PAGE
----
The December deadline given to the Nigerian army to defeat Boko Haram terrorists might be delayed, according to the Abuja-based Centre for Crisis Communication (CCC). Air Commodore Yusuf Anas, CCC's executive secretary, said the deadline "is not sacrosant" and should be reviewed.

The deadline was issued by President Muhammadu Buhari, who vowed his administration would end terrorism in the country. Shortly after taking office in May, the president relocated the military headquarters to Maiduguri, Boko Haram's birthplace and centre of the group's insurgency . He also announced that a new Nigeria-led task force – consisting of 8,700 troops from Nigeria, Niger, Chad, Cameroon and Benin – was ready to take over in the ongoing regional fight against the terrorists.

Although the antiterrorism fight has scored some success, some analysts criticised Buhari for the December deadline he set arguing that more time was needed to defeat Boko Haram, which has killed between 17,000 and 20,000 people since 2009. The group was deemed the world's deadliest terror group, surpassing its ally the Islamic State (Isis), earlier in November. Nigeria has become the world's third most terrorised country after more than 7,000 people were killed in attacks blamed on Boko Haram and the Fulani militants in 2014.

Who are Nigeria's Boko Haram terrorists?

Boko Haram ( renamed Iswap) fights against Western influence in Nigeria and aims to impose its version of Sharia law in the country.

The group declared an Islamic caliphate in Gwoza, along the Cameroon border, in August 2014.

Boko Haram has raided several cities in the north of the country in a bid to take control of more territory. Three states − Adamawa, Borno and Yobe − have been under a state of emergency since May 2013, due to Boko Haram's attacks.

"The timeline on when to stop the insurgents from activating sleeper cells and detonating bombs on soft targets in any part of the country, especially in the front-line states, should not be sacrosanct," Anas was quoted by local press as saying during a media briefing in Abuja.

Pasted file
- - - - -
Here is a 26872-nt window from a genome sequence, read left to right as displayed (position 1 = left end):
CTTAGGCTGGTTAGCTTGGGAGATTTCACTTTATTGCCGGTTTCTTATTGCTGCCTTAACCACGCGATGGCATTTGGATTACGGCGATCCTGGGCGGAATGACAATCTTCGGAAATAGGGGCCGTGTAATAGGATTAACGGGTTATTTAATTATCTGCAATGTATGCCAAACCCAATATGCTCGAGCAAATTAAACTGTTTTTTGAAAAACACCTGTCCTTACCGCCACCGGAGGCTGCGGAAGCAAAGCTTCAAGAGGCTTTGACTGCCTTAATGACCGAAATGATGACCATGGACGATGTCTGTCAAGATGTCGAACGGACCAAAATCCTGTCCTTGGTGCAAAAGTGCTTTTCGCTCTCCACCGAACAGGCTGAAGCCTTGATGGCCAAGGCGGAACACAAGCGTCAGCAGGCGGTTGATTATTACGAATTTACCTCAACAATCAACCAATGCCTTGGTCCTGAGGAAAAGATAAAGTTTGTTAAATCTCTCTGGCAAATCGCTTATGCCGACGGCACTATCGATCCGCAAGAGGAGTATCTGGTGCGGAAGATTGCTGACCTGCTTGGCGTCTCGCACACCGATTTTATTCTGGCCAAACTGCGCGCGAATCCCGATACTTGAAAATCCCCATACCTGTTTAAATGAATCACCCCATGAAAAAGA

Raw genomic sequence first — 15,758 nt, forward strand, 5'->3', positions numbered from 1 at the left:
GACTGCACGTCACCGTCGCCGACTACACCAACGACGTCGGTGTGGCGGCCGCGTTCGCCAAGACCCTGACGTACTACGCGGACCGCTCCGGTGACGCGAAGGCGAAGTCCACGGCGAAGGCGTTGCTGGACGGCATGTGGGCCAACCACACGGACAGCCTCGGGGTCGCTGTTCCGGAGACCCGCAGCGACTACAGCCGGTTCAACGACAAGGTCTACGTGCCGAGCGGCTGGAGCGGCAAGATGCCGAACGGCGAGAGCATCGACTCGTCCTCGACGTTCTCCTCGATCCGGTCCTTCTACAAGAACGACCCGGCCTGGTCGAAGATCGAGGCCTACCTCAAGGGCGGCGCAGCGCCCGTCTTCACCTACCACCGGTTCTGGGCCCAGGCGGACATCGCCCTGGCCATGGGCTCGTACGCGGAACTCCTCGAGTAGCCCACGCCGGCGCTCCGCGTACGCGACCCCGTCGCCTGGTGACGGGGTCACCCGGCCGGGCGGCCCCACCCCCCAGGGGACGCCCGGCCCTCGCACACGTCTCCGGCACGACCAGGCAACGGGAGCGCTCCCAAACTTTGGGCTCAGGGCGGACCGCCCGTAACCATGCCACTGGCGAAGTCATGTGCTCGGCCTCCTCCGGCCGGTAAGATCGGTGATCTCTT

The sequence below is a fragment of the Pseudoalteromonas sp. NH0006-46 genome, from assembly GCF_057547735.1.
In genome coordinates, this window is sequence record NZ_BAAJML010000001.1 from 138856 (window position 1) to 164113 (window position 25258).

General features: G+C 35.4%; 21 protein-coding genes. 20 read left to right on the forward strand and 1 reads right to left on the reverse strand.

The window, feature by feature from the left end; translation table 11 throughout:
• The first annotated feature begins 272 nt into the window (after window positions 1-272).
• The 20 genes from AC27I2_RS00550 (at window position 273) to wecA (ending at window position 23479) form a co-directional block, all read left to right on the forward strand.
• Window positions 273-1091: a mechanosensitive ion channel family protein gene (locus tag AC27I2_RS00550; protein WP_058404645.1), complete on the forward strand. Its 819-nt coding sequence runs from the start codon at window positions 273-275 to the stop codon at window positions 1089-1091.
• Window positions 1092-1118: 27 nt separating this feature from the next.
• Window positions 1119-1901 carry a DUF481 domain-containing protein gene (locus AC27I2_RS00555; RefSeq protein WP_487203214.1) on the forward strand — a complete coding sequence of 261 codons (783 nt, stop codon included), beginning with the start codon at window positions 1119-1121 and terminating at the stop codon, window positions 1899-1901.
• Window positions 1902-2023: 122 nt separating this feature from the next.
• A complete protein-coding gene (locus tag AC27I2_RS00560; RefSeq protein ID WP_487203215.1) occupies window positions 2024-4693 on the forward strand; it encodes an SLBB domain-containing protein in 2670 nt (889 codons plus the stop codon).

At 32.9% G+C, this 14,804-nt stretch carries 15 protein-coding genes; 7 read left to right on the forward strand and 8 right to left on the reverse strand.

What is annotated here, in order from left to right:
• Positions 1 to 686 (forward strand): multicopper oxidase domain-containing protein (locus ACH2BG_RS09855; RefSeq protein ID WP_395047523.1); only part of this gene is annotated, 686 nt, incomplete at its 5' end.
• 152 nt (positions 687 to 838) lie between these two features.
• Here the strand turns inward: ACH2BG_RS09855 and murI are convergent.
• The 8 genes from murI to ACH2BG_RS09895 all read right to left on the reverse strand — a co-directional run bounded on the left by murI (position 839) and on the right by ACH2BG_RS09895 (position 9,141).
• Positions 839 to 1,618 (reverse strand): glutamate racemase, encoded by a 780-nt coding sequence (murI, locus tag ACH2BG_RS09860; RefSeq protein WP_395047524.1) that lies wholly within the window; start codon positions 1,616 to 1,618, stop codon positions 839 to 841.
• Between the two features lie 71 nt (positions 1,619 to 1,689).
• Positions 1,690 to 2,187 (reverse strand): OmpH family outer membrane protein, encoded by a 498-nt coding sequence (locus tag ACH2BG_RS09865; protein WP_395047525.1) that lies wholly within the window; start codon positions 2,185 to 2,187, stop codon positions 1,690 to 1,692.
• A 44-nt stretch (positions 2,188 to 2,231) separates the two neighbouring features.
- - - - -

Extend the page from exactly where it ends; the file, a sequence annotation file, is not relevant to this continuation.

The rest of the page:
He explained that although was not wrong to give the military headlines, targets "might be unrealistic". He added: "This submission is predicated on the fact that asymmetric warfare, which the Boko Haram is prosecuting against the Nigeria, is not such that can be easily be stamped out by the Armed Forces.

"The issue the centre is trying to raise is that the military should not be vilified in the event that at the end of December we still experience pockets of terrorist acts in some parts of the country."

Boko Haram will not have freedom of movement by December

Anas made the remarks days after army spokesperson Colonel Sani Usman told IBTimes UK the army is confident Boko Haram will not have freedom of movement and action by December. He said: "We are fighting the terrorists and we have a presidential mandate to make sure they are defeated by December. By the end of the year, we have to make sure that Boko Haram will not have freedom of movement and action. In terms of the operation, we have been succeeding."

In recent months, the Nigerian government has been claiming that Boko Haram is surrendering, but the group has disputed the claims in an audio message. The voice identified in the broadcast is thought to belong to Boko Haram leader Abubakar Shekau, who was rumoured to have been replaced after his conspicuous absence from the group's recent propaganda videos.

Meanwhile, the group has continued to carry out deadly attacks in northern Nigeria and neighbouring countries. Chad and Niger declared a state of emergency in areas affected by attacks blamed on Boko Haram.

The two countries, as well as Cameroon and Senegal, banned the burqa – an Islamic veil worn by some Muslim women – fearing it could be used by terrorists to disguise explosive and weapons as well as their identity before an attack.

In the latest attack blamed on Boko Haram, at least 18 people were killed in a village of Gogone, Niger, along the border with Nigeria.

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